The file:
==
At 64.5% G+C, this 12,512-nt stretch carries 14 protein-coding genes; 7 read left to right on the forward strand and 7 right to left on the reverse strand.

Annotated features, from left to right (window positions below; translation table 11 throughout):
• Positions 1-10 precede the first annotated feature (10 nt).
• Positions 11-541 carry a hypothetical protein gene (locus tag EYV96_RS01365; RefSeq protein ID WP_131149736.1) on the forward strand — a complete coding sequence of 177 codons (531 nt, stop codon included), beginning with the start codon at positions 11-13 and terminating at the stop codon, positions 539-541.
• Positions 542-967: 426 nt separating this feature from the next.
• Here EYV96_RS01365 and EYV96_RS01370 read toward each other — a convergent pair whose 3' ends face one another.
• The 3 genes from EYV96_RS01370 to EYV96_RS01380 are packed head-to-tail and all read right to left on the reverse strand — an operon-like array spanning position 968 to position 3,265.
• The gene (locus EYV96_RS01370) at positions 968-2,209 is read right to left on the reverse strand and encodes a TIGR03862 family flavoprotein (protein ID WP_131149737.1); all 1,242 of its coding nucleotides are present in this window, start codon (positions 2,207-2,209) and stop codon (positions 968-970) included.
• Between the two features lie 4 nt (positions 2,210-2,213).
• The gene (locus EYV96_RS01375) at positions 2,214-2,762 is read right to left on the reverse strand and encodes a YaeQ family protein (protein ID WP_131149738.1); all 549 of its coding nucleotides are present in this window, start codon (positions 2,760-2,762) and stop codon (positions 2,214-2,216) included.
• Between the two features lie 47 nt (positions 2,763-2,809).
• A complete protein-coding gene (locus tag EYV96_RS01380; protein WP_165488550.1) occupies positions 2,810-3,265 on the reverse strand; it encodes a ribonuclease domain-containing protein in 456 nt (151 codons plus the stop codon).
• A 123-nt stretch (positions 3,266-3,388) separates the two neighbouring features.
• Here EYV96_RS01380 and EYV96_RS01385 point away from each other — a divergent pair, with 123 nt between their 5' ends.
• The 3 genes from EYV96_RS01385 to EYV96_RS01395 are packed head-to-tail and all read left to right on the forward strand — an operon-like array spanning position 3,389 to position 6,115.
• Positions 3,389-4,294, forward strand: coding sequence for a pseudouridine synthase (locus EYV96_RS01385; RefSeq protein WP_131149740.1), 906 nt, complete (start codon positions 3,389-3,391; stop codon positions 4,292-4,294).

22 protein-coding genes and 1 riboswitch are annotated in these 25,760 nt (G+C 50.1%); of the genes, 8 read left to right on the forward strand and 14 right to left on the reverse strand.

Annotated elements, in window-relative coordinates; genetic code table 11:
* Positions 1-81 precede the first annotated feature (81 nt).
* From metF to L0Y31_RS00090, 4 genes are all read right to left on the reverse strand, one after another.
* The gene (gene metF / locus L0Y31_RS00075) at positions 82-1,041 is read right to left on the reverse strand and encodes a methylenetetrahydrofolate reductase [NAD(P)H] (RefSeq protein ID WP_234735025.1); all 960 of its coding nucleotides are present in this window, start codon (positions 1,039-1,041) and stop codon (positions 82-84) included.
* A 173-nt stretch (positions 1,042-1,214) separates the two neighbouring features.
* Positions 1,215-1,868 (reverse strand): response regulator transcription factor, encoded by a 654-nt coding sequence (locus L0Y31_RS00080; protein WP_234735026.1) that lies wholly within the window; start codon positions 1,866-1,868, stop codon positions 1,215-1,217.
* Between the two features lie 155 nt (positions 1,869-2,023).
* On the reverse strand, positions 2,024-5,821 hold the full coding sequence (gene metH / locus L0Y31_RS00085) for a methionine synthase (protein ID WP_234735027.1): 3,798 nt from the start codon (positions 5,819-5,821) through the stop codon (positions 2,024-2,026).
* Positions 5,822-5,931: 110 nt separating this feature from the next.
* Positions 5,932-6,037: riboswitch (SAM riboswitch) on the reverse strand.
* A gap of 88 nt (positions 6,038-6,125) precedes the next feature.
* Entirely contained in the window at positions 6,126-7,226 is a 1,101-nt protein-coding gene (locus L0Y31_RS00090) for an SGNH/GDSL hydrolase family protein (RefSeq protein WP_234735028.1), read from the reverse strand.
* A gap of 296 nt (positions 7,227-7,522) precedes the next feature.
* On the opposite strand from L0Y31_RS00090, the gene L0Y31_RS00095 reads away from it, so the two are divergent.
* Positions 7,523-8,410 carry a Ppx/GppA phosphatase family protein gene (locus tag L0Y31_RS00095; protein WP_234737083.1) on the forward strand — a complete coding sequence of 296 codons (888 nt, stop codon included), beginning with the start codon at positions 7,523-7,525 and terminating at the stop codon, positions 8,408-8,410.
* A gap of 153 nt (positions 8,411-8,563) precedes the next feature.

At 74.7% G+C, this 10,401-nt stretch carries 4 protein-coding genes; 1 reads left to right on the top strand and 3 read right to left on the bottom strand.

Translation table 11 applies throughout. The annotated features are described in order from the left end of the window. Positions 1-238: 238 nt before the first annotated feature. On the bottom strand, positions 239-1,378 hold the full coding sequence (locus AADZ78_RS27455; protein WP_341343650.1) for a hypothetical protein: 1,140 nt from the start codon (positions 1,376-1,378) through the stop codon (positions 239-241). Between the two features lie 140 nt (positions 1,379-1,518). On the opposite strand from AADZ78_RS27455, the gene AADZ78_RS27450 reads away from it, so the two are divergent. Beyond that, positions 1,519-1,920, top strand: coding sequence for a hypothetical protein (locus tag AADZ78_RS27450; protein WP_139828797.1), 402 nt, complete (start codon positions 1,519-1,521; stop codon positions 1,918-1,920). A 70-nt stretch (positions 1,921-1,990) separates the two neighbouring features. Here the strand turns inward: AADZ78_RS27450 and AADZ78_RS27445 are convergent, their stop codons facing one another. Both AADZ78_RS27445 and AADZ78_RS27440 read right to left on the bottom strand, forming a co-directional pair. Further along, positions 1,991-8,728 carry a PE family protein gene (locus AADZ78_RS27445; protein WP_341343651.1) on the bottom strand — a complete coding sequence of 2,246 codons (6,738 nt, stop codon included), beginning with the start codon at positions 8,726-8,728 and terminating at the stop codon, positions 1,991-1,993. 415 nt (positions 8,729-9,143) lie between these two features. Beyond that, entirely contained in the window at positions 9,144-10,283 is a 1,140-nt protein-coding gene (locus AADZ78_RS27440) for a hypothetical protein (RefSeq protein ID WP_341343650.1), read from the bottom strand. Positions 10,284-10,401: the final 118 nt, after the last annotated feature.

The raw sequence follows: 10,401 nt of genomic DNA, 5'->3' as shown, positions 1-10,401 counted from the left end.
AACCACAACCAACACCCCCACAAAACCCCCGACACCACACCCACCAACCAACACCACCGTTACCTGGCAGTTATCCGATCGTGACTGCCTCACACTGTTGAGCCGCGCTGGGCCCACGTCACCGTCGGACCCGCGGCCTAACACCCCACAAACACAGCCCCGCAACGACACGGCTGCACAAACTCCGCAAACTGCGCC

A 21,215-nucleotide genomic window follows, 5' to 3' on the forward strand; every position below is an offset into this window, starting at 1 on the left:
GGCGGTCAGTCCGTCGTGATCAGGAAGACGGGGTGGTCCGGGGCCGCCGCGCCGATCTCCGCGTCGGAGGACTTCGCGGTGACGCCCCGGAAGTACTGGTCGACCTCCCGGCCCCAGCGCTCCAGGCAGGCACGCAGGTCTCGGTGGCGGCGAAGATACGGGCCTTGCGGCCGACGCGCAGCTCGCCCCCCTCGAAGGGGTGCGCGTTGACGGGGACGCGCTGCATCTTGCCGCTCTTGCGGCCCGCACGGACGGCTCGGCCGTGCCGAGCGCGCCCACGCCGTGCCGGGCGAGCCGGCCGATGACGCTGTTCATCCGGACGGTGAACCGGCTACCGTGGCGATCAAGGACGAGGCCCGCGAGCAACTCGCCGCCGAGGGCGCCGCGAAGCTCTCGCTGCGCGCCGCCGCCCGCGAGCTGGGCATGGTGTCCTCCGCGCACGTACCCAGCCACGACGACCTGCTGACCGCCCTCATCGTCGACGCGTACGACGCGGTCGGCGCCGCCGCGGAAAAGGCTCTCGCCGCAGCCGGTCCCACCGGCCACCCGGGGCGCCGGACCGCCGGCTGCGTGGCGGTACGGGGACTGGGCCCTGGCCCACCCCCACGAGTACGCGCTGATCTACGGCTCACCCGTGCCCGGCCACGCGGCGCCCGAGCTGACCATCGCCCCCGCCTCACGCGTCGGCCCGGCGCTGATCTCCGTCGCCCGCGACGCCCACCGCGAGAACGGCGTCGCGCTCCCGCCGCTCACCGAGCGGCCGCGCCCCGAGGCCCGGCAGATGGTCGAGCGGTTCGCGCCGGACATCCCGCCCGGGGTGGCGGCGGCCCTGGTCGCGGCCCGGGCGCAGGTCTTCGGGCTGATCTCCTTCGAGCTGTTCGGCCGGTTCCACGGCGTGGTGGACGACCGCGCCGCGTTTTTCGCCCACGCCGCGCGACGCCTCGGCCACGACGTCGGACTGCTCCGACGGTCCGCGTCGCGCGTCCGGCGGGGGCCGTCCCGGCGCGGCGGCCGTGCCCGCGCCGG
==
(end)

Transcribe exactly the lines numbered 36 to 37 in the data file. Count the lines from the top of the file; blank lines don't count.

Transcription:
The raw sequence follows: 10,401 nt of genomic DNA, 5'->3' as shown, positions 1-10,401 counted from the left end.
AACCACAACCAACACCCCCACAAAACCCCCGACACCACACCCACCAACCAACACCACCGTTACCTGGCAGTTATCCGATCGTGACTGCCTCACACTGTTGAGCCGCGCTGGGCCCACGTCACCGTCGGACCCGCGGCCTAACACCCCACAAACACAGCCCCGCAACGACACGGCTGCACAAACTCCGCAAACTGCGCC